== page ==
Haaretz newspaper has reported that the European Union has given into US pressure and postponed a decision to label settlement products, in order to distinguish them from other Israeli products, which would have facilitated consumer choice and the boycott of illegal products.
The newspaper quoted Israeli and European officials as saying that the decision, which had been due to be approved at a meeting of the EU Foreign Affairs Council this week, had been postponed until late June.
"A senior official in Jerusalem said Israel had asked the U.S. administration to help stop, or at least delay the EU decision to label products. He said Israel even asked for Secretary of State John Kerry's intervention," Haaretz reported.
"Kerry and other senior US officials asked Ashton and her staff, as well as several major EU states, to put off full enforcement," it added, because if approved, such a decision would "harm Kerry's efforts to revive negotiations between Israel and the Palestinians."
The European measure that was discussed last May has been tarried in the EU corridors for a period of time. The draft decision, which was due to be discussed on Monday, states that the agreements signed between Israel and the European Union do not apply to the Occupied Territories.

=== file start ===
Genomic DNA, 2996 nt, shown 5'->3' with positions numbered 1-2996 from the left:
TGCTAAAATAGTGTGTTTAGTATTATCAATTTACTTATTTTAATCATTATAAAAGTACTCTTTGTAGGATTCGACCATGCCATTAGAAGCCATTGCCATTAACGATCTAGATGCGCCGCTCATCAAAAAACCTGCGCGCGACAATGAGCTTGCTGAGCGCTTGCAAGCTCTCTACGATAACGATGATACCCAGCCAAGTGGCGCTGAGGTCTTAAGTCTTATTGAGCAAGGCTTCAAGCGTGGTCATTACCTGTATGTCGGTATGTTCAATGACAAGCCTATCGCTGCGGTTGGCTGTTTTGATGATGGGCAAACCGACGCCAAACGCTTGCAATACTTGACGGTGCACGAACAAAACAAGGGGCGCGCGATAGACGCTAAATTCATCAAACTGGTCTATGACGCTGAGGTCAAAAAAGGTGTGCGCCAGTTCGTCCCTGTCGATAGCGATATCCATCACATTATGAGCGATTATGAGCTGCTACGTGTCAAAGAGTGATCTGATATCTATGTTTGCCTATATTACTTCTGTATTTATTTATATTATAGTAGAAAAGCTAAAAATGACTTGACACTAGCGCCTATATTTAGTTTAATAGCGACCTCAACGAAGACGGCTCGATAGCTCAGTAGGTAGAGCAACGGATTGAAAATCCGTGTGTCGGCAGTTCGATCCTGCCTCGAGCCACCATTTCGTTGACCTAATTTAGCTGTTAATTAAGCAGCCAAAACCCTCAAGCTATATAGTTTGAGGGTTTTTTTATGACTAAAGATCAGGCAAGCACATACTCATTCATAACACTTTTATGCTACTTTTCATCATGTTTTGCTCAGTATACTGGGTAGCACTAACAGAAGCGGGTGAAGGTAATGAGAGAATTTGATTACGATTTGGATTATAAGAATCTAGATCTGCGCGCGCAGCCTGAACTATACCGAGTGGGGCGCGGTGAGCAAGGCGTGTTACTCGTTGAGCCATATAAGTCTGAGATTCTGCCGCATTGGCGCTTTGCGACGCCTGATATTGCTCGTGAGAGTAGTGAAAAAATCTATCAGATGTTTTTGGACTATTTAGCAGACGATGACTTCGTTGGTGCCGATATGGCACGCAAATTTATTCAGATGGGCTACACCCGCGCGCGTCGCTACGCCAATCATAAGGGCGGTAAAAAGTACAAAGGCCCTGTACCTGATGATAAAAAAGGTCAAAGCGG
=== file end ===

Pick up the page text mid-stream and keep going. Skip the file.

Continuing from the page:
The Danish Minister of Foreign Affairs, Villy Søvndal, had drafted a set of rules and regulations that would oblige marketing networks in EU countries to label Israeli settlement products. The Danish initiative received the support of France, Britain and a host of other EU countries.
The Danish initiative was dependent upon the decision of the EU Foreign Affairs council. It was to be approved by 27 ministers and emphasise that the EU and its member states are committed to full and successful implementation of the agreements signed with Israel.